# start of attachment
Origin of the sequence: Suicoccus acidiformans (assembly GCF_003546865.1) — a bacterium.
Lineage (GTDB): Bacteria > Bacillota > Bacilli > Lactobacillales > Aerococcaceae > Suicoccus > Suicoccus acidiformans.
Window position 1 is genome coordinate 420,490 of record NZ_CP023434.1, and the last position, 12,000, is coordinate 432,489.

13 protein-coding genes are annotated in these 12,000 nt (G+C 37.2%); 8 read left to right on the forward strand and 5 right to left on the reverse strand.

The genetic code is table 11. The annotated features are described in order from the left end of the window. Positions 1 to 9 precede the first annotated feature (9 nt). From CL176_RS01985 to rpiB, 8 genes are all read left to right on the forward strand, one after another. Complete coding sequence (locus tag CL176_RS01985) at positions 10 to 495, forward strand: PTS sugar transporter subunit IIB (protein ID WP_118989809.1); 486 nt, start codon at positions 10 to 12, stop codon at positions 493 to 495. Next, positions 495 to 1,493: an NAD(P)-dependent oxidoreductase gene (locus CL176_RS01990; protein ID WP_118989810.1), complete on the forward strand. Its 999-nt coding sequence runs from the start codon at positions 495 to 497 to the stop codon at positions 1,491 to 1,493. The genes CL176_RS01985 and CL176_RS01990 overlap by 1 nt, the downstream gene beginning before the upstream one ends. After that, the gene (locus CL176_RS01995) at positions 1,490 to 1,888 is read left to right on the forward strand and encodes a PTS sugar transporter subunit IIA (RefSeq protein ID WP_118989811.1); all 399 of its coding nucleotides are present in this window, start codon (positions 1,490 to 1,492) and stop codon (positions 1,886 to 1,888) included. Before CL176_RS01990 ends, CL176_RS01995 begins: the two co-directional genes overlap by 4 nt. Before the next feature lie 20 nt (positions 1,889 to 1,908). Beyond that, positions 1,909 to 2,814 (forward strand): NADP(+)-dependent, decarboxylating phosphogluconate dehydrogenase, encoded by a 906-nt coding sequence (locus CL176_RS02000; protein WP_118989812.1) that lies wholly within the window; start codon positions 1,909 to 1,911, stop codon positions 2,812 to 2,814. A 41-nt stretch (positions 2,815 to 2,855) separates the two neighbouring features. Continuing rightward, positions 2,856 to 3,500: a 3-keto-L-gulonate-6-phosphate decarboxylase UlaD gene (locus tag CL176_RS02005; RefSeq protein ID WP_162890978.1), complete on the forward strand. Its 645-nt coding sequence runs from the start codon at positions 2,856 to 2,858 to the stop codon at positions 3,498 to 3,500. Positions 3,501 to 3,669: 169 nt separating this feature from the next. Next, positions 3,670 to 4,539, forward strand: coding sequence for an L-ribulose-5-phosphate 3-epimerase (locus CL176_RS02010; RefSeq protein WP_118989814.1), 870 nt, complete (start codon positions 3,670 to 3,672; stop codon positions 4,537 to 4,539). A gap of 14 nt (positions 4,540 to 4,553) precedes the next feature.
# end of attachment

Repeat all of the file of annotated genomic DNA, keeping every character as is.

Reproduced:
Origin of the sequence: Suicoccus acidiformans (assembly GCF_003546865.1) — a bacterium.
Lineage (GTDB): Bacteria > Bacillota > Bacilli > Lactobacillales > Aerococcaceae > Suicoccus > Suicoccus acidiformans.
Window position 1 is genome coordinate 420,490 of record NZ_CP023434.1, and the last position, 12,000, is coordinate 432,489.

13 protein-coding genes are annotated in these 12,000 nt (G+C 37.2%); 8 read left to right on the forward strand and 5 right to left on the reverse strand.

The genetic code is table 11. The annotated features are described in order from the left end of the window. Positions 1 to 9 precede the first annotated feature (9 nt). From CL176_RS01985 to rpiB, 8 genes are all read left to right on the forward strand, one after another. Complete coding sequence (locus tag CL176_RS01985) at positions 10 to 495, forward strand: PTS sugar transporter subunit IIB (protein ID WP_118989809.1); 486 nt, start codon at positions 10 to 12, stop codon at positions 493 to 495. Next, positions 495 to 1,493: an NAD(P)-dependent oxidoreductase gene (locus CL176_RS01990; protein ID WP_118989810.1), complete on the forward strand. Its 999-nt coding sequence runs from the start codon at positions 495 to 497 to the stop codon at positions 1,491 to 1,493. The genes CL176_RS01985 and CL176_RS01990 overlap by 1 nt, the downstream gene beginning before the upstream one ends. After that, the gene (locus CL176_RS01995) at positions 1,490 to 1,888 is read left to right on the forward strand and encodes a PTS sugar transporter subunit IIA (RefSeq protein ID WP_118989811.1); all 399 of its coding nucleotides are present in this window, start codon (positions 1,490 to 1,492) and stop codon (positions 1,886 to 1,888) included. Before CL176_RS01990 ends, CL176_RS01995 begins: the two co-directional genes overlap by 4 nt. Before the next feature lie 20 nt (positions 1,889 to 1,908). Beyond that, positions 1,909 to 2,814 (forward strand): NADP(+)-dependent, decarboxylating phosphogluconate dehydrogenase, encoded by a 906-nt coding sequence (locus CL176_RS02000; protein WP_118989812.1) that lies wholly within the window; start codon positions 1,909 to 1,911, stop codon positions 2,812 to 2,814. A 41-nt stretch (positions 2,815 to 2,855) separates the two neighbouring features. Continuing rightward, positions 2,856 to 3,500: a 3-keto-L-gulonate-6-phosphate decarboxylase UlaD gene (locus tag CL176_RS02005; RefSeq protein ID WP_162890978.1), complete on the forward strand. Its 645-nt coding sequence runs from the start codon at positions 2,856 to 2,858 to the stop codon at positions 3,498 to 3,500. Positions 3,501 to 3,669: 169 nt separating this feature from the next. Next, positions 3,670 to 4,539, forward strand: coding sequence for an L-ribulose-5-phosphate 3-epimerase (locus CL176_RS02010; RefSeq protein WP_118989814.1), 870 nt, complete (start codon positions 3,670 to 3,672; stop codon positions 4,537 to 4,539). A gap of 14 nt (positions 4,540 to 4,553) precedes the next feature.